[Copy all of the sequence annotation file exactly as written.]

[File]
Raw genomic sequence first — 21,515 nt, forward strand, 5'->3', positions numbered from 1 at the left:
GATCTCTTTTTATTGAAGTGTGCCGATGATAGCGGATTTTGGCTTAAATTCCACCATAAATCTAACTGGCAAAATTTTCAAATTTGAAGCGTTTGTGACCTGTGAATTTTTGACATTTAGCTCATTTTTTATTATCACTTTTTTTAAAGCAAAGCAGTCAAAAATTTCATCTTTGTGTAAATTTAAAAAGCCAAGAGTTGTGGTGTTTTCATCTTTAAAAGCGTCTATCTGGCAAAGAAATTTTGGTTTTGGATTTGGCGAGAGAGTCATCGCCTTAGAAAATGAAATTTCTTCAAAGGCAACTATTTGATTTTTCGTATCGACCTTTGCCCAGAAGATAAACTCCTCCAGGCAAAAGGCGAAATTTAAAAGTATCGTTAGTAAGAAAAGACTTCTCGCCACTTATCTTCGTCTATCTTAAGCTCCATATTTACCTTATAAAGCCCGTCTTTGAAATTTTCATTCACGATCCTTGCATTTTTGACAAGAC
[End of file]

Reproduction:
Raw genomic sequence first — 21,515 nt, forward strand, 5'->3', positions numbered from 1 at the left:
GATCTCTTTTTATTGAAGTGTGCCGATGATAGCGGATTTTGGCTTAAATTCCACCATAAATCTAACTGGCAAAATTTTCAAATTTGAAGCGTTTGTGACCTGTGAATTTTTGACATTTAGCTCATTTTTTATTATCACTTTTTTTAAAGCAAAGCAGTCAAAAATTTCATCTTTGTGTAAATTTAAAAAGCCAAGAGTTGTGGTGTTTTCATCTTTAAAAGCGTCTATCTGGCAAAGAAATTTTGGTTTTGGATTTGGCGAGAGAGTCATCGCCTTAGAAAATGAAATTTCTTCAAAGGCAACTATTTGATTTTTCGTATCGACCTTTGCCCAGAAGATAAACTCCTCCAGGCAAAAGGCGAAATTTAAAAGTATCGTTAGTAAGAAAAGACTTCTCGCCACTTATCTTCGTCTATCTTAAGCTCCATATTTACCTTATAAAGCCCGTCTTTGAAATTTTCATTCACGATCCTTGCATTTTTGACAAGAC